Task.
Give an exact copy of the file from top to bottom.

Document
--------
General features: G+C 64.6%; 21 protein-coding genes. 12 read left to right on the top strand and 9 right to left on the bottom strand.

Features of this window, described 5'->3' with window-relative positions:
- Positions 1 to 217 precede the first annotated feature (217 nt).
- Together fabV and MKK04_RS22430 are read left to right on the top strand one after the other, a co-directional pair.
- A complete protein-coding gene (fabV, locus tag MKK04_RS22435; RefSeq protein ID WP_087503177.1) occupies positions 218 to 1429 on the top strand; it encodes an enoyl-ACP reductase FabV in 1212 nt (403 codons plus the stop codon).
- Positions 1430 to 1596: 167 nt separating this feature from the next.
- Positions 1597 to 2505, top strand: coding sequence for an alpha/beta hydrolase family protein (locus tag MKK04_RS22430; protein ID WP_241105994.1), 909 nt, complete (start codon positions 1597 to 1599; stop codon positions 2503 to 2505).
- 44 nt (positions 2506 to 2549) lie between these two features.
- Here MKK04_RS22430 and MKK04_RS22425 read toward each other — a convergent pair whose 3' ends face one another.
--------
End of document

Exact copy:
General features: G+C 64.6%; 21 protein-coding genes. 12 read left to right on the top strand and 9 right to left on the bottom strand.

Features of this window, described 5'->3' with window-relative positions:
- Positions 1 to 217 precede the first annotated feature (217 nt).
- Together fabV and MKK04_RS22430 are read left to right on the top strand one after the other, a co-directional pair.
- A complete protein-coding gene (fabV, locus tag MKK04_RS22435; RefSeq protein ID WP_087503177.1) occupies positions 218 to 1429 on the top strand; it encodes an enoyl-ACP reductase FabV in 1212 nt (403 codons plus the stop codon).
- Positions 1430 to 1596: 167 nt separating this feature from the next.
- Positions 1597 to 2505, top strand: coding sequence for an alpha/beta hydrolase family protein (locus tag MKK04_RS22430; protein ID WP_241105994.1), 909 nt, complete (start codon positions 1597 to 1599; stop codon positions 2503 to 2505).
- 44 nt (positions 2506 to 2549) lie between these two features.
- Here MKK04_RS22430 and MKK04_RS22425 read toward each other — a convergent pair whose 3' ends face one another.